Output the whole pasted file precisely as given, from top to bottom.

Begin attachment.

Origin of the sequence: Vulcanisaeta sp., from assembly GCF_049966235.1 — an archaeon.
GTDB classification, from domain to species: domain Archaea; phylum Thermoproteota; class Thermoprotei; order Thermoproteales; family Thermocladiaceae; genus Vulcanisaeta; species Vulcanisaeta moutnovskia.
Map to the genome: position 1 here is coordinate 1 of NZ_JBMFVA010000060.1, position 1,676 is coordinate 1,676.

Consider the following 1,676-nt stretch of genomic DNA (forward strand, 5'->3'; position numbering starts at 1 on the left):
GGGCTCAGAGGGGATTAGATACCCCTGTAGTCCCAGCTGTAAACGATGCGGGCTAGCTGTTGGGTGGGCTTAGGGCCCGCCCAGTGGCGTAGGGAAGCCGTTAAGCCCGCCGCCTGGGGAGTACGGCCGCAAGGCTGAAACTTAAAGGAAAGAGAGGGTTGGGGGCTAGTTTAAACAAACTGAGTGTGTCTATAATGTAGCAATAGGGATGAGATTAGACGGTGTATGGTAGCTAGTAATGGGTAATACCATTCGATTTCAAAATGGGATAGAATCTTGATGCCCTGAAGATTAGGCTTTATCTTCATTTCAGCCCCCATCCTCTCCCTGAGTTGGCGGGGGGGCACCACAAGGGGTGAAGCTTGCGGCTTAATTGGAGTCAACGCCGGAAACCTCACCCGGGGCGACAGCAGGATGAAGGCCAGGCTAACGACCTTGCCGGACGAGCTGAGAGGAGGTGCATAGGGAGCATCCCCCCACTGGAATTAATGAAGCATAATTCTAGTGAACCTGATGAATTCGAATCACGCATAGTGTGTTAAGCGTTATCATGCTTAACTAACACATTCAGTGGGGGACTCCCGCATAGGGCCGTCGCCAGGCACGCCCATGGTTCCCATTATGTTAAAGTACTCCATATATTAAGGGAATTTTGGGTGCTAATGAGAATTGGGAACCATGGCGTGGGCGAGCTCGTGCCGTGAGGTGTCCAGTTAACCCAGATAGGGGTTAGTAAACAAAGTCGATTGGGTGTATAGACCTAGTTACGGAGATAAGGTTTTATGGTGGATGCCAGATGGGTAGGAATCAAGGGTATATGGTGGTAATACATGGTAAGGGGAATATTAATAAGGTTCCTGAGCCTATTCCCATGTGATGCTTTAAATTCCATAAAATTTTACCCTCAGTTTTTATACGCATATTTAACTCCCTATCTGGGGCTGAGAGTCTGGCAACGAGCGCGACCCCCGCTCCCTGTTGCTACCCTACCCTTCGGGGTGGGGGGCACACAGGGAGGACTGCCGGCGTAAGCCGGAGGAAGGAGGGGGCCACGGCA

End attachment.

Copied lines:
Origin of the sequence: Vulcanisaeta sp., from assembly GCF_049966235.1 — an archaeon.
GTDB classification, from domain to species: domain Archaea; phylum Thermoproteota; class Thermoprotei; order Thermoproteales; family Thermocladiaceae; genus Vulcanisaeta; species Vulcanisaeta moutnovskia.
Map to the genome: position 1 here is coordinate 1 of NZ_JBMFVA010000060.1, position 1,676 is coordinate 1,676.

Consider the following 1,676-nt stretch of genomic DNA (forward strand, 5'->3'; position numbering starts at 1 on the left):
GGGCTCAGAGGGGATTAGATACCCCTGTAGTCCCAGCTGTAAACGATGCGGGCTAGCTGTTGGGTGGGCTTAGGGCCCGCCCAGTGGCGTAGGGAAGCCGTTAAGCCCGCCGCCTGGGGAGTACGGCCGCAAGGCTGAAACTTAAAGGAAAGAGAGGGTTGGGGGCTAGTTTAAACAAACTGAGTGTGTCTATAATGTAGCAATAGGGATGAGATTAGACGGTGTATGGTAGCTAGTAATGGGTAATACCATTCGATTTCAAAATGGGATAGAATCTTGATGCCCTGAAGATTAGGCTTTATCTTCATTTCAGCCCCCATCCTCTCCCTGAGTTGGCGGGGGGGCACCACAAGGGGTGAAGCTTGCGGCTTAATTGGAGTCAACGCCGGAAACCTCACCCGGGGCGACAGCAGGATGAAGGCCAGGCTAACGACCTTGCCGGACGAGCTGAGAGGAGGTGCATAGGGAGCATCCCCCCACTGGAATTAATGAAGCATAATTCTAGTGAACCTGATGAATTCGAATCACGCATAGTGTGTTAAGCGTTATCATGCTTAACTAACACATTCAGTGGGGGACTCCCGCATAGGGCCGTCGCCAGGCACGCCCATGGTTCCCATTATGTTAAAGTACTCCATATATTAAGGGAATTTTGGGTGCTAATGAGAATTGGGAACCATGGCGTGGGCGAGCTCGTGCCGTGAGGTGTCCAGTTAACCCAGATAGGGGTTAGTAAACAAAGTCGATTGGGTGTATAGACCTAGTTACGGAGATAAGGTTTTATGGTGGATGCCAGATGGGTAGGAATCAAGGGTATATGGTGGTAATACATGGTAAGGGGAATATTAATAAGGTTCCTGAGCCTATTCCCATGTGATGCTTTAAATTCCATAAAATTTTACCCTCAGTTTTTATACGCATATTTAACTCCCTATCTGGGGCTGAGAGTCTGGCAACGAGCGCGACCCCCGCTCCCTGTTGCTACCCTACCCTTCGGGGTGGGGGGCACACAGGGAGGACTGCCGGCGTAAGCCGGAGGAAGGAGGGGGCCACGGCA